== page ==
iW Magazine
Baselworld 2015

Eight Debut Chronographs

Sports watch lovers may have found much to admire among the latest dive watch or aviation debuts seen earlier this year at Baselworld. But if these same collectors were also searching for traditional two-pusher chronographs, historically the meat of the active sport watch market, these enthusiasts might have noticed fewer to rave about. Instead, this year more than a few watchmakers have enhanced or specifically focused on the chronograph function. Below are eight debut chronographs with something beyond simply a sporty look. All successfully remind collectors that the chronograph function is indeed a true complication.

Breguet Tradition Chronographe Indépendant 7077

Breguet’s latest innovative timepiece (and there have been many in recent years) is a chronograph that offers two gear trains, one for each of its primary functions. First, the timekeeping functions (the hours and minutes) are powered through a dedicated mainspring and via a balance beating at 3Hz (21,600 vph, visible on the lower right side of the dial) with a power reserve of fifty hours. Most unusually, the second gear train operates independently from the timekeeping gearing and is powered by a flexed blade spring that will operate the chronograph for twenty minutes. The user doesn’t wind it via the crown. Instead, each time the user resets the chronograph to zero, this blade tenses up and stores that energy for the next chronograph use. This chronograph assembly, visible on the lower left side of the dial, operates at the high speed of 36,600 vph.  Prices: $79,700 for white gold and $78,900 for rose gold.

Alpina Alpiner 4 Chronograph Flyback

Alpina added something extra to its first in-house chronograph this year: a flyback function. With this fairly uncommon technical flourish, the user can restart the chronograph by simply pressing a single pusher, positioned here at 4 o’clock. A counter at 3 o’clock adds cumulative times up to 30 minutes. Creating new Caliber AL-760, a modular construction based on its own AL-710, Alpina has developed an automatic flyback chronograph model that also allows the brand to maintain its place among moderately priced sporty brands. This 45mm watch with a steel bracelet will retail for less than $5,000.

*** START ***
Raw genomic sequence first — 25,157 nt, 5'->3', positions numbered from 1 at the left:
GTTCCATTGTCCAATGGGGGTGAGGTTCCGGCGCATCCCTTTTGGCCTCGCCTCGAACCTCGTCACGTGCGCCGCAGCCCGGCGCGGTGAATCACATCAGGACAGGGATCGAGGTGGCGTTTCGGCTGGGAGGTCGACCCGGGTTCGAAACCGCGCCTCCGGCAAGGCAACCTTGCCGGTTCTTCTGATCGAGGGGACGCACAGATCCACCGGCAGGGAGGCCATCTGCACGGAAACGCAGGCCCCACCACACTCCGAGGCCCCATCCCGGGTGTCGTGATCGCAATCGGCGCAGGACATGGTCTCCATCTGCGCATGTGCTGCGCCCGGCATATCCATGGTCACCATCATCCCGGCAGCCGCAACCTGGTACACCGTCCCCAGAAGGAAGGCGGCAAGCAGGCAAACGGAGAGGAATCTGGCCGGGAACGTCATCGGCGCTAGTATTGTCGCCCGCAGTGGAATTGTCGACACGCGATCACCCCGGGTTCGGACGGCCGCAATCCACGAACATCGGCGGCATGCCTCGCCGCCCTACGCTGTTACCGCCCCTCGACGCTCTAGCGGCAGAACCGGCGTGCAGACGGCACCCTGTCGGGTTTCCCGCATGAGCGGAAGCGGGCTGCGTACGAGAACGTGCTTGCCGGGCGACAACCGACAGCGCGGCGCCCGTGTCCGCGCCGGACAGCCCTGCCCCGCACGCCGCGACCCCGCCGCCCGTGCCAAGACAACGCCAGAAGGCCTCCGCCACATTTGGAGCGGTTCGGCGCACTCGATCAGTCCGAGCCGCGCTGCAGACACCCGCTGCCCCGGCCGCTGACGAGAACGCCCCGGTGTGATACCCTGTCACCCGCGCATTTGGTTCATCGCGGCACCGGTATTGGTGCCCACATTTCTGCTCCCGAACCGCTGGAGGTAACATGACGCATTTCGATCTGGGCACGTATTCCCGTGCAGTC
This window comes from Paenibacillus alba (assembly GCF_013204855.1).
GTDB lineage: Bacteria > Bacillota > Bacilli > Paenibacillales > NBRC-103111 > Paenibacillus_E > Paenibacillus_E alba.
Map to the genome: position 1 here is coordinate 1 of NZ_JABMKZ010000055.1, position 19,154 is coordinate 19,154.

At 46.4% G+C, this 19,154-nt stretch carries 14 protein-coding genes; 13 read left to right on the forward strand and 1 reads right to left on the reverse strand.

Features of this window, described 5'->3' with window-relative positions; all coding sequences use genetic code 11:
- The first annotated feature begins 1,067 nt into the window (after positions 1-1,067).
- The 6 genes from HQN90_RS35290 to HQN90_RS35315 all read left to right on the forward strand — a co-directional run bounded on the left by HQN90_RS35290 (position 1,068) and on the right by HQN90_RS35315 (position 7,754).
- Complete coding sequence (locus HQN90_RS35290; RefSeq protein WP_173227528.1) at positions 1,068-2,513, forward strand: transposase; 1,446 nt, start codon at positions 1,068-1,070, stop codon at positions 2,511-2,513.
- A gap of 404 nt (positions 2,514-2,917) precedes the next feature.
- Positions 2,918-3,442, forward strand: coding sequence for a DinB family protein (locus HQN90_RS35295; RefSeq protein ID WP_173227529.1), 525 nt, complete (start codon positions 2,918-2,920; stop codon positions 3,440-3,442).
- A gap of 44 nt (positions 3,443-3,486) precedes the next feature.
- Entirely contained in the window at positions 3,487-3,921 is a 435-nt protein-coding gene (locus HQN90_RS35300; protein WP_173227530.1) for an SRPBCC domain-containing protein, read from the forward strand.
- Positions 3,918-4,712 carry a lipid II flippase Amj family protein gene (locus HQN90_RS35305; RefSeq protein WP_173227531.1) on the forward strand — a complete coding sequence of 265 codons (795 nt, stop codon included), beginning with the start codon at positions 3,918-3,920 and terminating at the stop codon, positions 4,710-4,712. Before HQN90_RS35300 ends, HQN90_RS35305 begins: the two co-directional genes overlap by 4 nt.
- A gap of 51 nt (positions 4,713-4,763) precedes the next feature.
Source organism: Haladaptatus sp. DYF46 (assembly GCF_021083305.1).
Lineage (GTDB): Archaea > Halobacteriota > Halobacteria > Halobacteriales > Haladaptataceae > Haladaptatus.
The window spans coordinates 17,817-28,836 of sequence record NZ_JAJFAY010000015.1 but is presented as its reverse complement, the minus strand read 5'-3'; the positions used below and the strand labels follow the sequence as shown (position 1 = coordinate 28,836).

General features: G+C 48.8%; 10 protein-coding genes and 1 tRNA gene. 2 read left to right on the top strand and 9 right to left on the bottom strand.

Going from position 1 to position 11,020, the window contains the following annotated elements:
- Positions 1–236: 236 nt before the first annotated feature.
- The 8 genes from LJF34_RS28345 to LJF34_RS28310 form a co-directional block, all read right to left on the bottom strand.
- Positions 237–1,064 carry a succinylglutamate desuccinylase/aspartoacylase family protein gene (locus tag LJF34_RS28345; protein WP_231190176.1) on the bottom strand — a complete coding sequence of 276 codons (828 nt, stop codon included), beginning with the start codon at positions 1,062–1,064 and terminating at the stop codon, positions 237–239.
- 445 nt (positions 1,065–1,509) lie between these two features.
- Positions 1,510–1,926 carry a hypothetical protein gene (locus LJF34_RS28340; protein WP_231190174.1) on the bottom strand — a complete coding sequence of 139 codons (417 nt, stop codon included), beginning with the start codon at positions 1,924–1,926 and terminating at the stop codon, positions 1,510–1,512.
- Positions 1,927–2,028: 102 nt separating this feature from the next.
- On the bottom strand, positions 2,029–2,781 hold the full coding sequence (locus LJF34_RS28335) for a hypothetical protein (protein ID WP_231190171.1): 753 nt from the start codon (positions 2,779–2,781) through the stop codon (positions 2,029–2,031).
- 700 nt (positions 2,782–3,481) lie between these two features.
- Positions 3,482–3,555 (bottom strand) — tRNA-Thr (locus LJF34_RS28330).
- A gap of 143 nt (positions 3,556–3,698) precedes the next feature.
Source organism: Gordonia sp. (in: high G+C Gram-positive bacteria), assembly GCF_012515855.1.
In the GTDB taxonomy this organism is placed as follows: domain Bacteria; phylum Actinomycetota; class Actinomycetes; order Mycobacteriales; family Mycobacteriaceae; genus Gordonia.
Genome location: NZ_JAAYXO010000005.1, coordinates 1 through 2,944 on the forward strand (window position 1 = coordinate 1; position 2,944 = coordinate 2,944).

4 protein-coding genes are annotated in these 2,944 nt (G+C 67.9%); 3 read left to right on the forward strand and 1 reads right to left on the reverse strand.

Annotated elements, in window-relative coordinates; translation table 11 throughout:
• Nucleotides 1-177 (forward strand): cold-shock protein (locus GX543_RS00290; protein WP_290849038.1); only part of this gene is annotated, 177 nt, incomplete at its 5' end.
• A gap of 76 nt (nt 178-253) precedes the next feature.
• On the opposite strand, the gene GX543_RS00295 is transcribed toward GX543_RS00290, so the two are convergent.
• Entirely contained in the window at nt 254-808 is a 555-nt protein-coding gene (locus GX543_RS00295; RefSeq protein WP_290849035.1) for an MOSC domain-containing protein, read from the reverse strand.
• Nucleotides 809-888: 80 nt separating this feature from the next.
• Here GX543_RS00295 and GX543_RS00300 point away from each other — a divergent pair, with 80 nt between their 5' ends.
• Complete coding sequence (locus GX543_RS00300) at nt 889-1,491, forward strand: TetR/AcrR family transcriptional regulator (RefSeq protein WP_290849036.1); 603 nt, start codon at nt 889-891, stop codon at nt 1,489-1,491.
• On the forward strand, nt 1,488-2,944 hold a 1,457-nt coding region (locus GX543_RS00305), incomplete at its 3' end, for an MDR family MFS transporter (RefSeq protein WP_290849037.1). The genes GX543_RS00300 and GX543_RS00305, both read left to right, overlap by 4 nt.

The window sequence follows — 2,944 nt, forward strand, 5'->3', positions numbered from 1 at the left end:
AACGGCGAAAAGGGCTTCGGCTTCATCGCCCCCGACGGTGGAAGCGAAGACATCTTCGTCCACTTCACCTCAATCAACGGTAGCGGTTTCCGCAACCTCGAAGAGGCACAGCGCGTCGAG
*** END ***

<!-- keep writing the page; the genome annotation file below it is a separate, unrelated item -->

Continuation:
Hublot Big Bang Chrono Perpetual Titanium Ceramic

Among its many other 2015 debuts, Hublot this year celebrates ten years of the now emblematic Big Bang with this perpetual calendar, a first for Hublot. Using its own Unico movement, Hublot fuses three major complications: a chronograph, the perpetual calendar and the moon phase. The watch’s perpetual calendar utilizes the white hands while one should eye the red arrow-shaped hands to determine chronograph readings. The moon phase is of course visible on the right side of the open dial.  The 45mm Big Bang Chrono Perpetual Calendar is available in the pictured titanium version ($26,300) or in a King Gold version.

Omega Speedmaster ‘57

Two years ago Omega’s upgraded Speedmaster offered an Omega Co-Axial movement with the model’s classic design. This year, Omega again re-imagines the Speedmaster with this 41.5mm steel Speedmaster ’57. Inside is Omega’s own Co-Axial caliber 9300, a column-wheel chronograph visible through the sapphire crystal caseback. What is most different this year is the recessed hour markers that Omega has partly filled with green-hued SuperLuminova that creates a vintage glow. Note the Broad Arrow style hour and minute hands. Price: $9,000.